Brescianino probably began his training with Girolamo del Pacchia, but is first documented at Siena in 1507 working with Battista di Fruosino in the Compagnia di San Gerolamo. Immediately after, in Florence, he came under the influence of Raphael, Fra Bartolommeo and Leonardo da Vinci. Apart from a short visit to Rome (circa 1516) to assist Baldassare Peruzzi with the decoration of the Villa Farnesina, he spent most of his time in Siena, although frequent contact with Florence is suggested by the influence of Andrea del Sarto on his painting after circa 1515. In his most substantial surviving work, The Coronation of the Virgin (circa 1520) in the Church of Santi Pietro e Paolo, Siena, colours and compositional ideas from del Sarto are combined with the local styles of Domenico Beccafumi and Girolamo del Pacchia.
The style of the present picture is similar to that in the few other known secular subjects by the artist, also a Venus with putti, in the Galleria Borghese, Rome (inv. no. 324), which was attributed to Andrea del Sarto until Platner attributed it in 1842 to Beccafumi. Frizzoni was the first to recognise it as by Brescianino, dating it to late in the artist's career, and it seems likely that the present picture dates from the same time (G. Frizzoni, The Burlington Magazine, XX, 1911, p. 267; and P. della Pergola, Galleria Borghese: I Dipinti, Rome, 1959, no. 17, illustrated).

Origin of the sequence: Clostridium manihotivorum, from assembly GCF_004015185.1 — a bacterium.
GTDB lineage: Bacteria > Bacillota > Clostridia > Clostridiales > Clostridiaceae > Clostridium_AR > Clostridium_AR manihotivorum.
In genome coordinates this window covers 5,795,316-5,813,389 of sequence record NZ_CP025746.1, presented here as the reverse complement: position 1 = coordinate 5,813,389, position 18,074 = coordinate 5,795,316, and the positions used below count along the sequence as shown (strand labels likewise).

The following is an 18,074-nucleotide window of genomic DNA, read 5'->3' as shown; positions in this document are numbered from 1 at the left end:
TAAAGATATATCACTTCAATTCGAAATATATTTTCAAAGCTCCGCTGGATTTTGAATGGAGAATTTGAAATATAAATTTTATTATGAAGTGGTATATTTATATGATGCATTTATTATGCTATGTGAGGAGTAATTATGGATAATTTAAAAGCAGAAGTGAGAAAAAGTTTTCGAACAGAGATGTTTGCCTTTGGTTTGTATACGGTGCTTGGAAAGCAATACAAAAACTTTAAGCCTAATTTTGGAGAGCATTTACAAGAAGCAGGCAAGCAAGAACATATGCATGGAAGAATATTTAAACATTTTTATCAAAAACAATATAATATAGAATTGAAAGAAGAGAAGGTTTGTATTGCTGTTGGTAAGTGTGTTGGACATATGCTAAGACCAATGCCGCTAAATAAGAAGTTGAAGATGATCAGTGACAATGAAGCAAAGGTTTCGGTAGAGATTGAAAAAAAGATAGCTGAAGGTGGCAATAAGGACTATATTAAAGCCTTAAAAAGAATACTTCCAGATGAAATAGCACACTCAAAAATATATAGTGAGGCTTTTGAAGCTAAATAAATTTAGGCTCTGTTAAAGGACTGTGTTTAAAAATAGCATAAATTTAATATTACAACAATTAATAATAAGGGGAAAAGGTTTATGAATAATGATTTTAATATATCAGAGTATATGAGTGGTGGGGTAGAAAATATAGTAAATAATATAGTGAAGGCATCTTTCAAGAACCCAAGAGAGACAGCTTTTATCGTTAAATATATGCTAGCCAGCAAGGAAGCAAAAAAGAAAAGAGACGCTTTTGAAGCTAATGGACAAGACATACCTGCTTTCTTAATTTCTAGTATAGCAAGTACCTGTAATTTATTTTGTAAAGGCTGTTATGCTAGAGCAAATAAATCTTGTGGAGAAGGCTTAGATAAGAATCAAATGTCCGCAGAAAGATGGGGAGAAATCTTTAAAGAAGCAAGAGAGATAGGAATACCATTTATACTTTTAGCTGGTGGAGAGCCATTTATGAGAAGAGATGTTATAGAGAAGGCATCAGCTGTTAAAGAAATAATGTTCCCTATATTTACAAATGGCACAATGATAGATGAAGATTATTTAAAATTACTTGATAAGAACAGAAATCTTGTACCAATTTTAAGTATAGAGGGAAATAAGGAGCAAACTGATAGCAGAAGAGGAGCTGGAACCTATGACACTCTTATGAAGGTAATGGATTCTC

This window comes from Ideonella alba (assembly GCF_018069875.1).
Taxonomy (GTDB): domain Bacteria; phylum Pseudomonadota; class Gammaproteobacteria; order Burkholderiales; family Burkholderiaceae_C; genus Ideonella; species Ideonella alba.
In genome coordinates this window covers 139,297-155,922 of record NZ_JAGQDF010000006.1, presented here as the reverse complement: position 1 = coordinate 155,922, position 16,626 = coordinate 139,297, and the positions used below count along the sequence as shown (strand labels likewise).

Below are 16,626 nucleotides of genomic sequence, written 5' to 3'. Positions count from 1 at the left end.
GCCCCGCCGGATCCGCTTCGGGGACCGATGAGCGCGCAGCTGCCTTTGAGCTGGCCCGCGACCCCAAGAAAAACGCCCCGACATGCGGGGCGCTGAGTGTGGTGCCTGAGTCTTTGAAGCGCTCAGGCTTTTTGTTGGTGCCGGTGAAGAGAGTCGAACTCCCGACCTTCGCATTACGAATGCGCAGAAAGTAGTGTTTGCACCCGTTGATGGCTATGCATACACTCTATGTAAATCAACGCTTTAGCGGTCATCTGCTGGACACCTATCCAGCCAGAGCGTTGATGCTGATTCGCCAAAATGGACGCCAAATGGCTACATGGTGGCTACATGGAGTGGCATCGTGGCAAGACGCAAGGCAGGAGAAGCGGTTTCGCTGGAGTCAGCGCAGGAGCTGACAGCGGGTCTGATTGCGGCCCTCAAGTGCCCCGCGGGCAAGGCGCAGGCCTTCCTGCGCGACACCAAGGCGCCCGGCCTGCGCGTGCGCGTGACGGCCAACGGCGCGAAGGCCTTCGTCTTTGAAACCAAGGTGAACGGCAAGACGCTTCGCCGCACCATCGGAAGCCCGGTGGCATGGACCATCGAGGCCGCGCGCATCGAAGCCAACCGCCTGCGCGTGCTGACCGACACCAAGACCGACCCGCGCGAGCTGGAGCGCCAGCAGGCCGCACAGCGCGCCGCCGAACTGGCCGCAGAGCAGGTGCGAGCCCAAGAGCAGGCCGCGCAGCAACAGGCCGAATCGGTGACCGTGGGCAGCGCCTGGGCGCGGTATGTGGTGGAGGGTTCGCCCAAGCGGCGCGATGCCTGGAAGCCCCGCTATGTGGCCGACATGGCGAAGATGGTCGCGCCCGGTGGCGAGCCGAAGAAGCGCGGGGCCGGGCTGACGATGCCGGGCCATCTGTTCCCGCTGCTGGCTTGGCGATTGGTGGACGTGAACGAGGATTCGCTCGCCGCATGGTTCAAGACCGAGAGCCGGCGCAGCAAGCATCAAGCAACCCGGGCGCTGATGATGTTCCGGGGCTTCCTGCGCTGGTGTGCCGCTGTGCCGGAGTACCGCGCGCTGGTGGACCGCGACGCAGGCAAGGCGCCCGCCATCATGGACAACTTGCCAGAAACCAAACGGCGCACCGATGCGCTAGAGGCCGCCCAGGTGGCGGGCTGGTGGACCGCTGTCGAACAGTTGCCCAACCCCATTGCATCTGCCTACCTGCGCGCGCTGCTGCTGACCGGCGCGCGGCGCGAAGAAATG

The composition bears an obvious similarity to the slightly smaller Venus of the same format by Beccafumi in the Barber Institute of Fine Arts, Birmingham, which measures 57 by 126 cm. (P. Torriti, Beccafumi, Milan, 1988, no. P29). At the time of its discovery in 1961, the Birmingham panel was thought to be from a cassone, but more recently it has been suggested that it was the head of a bed of a type widely used in the late Renaissance and, more specifically, that it formed with other panels of Famous Women (London, National Gallery and Rome, Galleria Doria Pamphili, Torriti, nos. 30a, b and c) part of a complex for a bedroom painted for Francesco Petrucci, in circa 1519 (see ibid., p. 94). The present panel, which is more overtly erotic, may well have been intended as the headboard of a bed and probably postdates the Birmingham picture.
The subject of the picture is not uncommon in Italian sixteenth-century art and shows Sacred Love standing at a distance with a processional staff, pointing admonishingly to Venus and Cupid blinded by passionate love.